It has also be used to mean a granddaughter

Night soil
Until the early 20th century, this was human waste which was collected from domestic earth closets and cesspits for use as fertiliser and manure for crops.

This was a source of disease in the densely-packed housing of the period.

Urine or lant was also collected for use in fulling.

The waste was collected by a goux collector / gaux collector / scavenger

A unit of volume – typically for beers, wine and spirits – equal to ¼ pint = = 1 gills

Nip machine
Wool combing machine designed by Samuel Cunliffe Lister and G. E. Donisthorpe in 1841.

See Nip principle

Nip principle
Method of holding wool during combing, invented by Frenchman, Josué Heilmann.

See Nip machine

Nisi Prius
A legal action tried before judges of the Queen's/King's Bench division

Nobel prize
Local people who won the Nobel Prize have included

A gold coin first issued by Edward III in 1344-1351, when it was worth 6s/8d or 80 silver pennies = half a mark. The coin showed Edward standing on a ship with his sword drawn – the image may commemorate the victory at Sluys in 1340. There was also a half noble coin worth 3s/4d, and a quarter noble coin worth 1s/8d. Edward IV replaced the coin by a noble-angel and introduced the rose-noble – or ryal – worth 10/-. Henry VIII issued the George Noble worth 6s/8d in 1526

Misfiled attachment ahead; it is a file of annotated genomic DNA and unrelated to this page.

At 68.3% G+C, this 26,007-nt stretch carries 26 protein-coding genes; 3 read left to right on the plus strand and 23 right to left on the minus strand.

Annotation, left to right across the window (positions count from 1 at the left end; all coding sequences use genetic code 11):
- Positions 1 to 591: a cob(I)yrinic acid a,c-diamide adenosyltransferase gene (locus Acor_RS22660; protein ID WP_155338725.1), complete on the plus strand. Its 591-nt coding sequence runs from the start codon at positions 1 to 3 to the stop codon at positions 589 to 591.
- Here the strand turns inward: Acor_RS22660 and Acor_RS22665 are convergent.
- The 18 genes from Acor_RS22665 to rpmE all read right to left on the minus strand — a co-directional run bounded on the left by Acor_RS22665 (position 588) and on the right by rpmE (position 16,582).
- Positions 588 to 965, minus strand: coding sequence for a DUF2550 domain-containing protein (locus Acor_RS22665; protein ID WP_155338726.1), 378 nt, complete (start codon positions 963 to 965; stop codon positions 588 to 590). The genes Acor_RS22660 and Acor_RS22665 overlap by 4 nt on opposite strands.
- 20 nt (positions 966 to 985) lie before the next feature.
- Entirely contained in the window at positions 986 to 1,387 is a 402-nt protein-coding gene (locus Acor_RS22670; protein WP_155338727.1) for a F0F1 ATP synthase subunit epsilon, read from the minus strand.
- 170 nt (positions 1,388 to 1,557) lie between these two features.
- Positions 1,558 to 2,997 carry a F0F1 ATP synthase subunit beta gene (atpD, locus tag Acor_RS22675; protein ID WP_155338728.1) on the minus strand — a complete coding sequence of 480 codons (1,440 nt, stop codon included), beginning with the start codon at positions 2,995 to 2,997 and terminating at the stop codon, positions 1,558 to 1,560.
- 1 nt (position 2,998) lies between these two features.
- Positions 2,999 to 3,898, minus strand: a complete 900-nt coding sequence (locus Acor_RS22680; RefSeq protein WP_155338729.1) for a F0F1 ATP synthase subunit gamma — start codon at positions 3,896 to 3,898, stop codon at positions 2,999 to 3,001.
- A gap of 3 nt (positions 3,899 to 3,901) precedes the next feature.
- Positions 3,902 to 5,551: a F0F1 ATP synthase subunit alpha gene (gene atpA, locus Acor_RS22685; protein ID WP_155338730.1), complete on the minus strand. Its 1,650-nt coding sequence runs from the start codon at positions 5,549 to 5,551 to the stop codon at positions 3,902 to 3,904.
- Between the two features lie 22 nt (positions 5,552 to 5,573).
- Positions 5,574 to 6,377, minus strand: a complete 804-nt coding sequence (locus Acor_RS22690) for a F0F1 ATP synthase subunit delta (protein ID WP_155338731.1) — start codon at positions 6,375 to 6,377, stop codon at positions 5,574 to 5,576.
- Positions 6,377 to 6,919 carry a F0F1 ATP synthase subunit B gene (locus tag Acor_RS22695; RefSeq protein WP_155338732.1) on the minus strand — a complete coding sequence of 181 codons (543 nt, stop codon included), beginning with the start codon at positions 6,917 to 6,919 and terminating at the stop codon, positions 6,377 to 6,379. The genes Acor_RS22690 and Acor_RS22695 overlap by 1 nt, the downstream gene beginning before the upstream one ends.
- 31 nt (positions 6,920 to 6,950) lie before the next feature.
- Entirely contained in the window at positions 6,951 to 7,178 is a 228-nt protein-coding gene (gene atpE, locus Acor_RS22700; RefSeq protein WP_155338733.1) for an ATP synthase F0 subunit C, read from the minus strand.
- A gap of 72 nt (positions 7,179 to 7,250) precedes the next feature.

Or angel-nobel. A coin which was a reissue of the noble. Came to be known as the angel

A unit of liquid usually ¼ pint

Short wool or worsted fibres combed out and used for making felt, coarse cloth and blankets – as distinct from the longer tops

Until 1642 and the Civil War, all worship was that of the established Church of England.

There then appeared a Puritan division of the Church of England whose clergy, in the 17th century, refused to conform to certain practices, such as wearing the surplice and kneeling to receive Holy Communion.

After 1662, the term was used to describe those who left the church rather than abide by the Act of Uniformity which demanded the use of the new Prayer Book in churches.

They met in secret meetings, fearful of detection by the soldiers of Charles II.

It was only in 1688, that the lifting of legal and other constraints gave the nonconformists freedom of worship. Freedom of worship came with the Declaration of Indulgence and the Act of Toleration of 1689.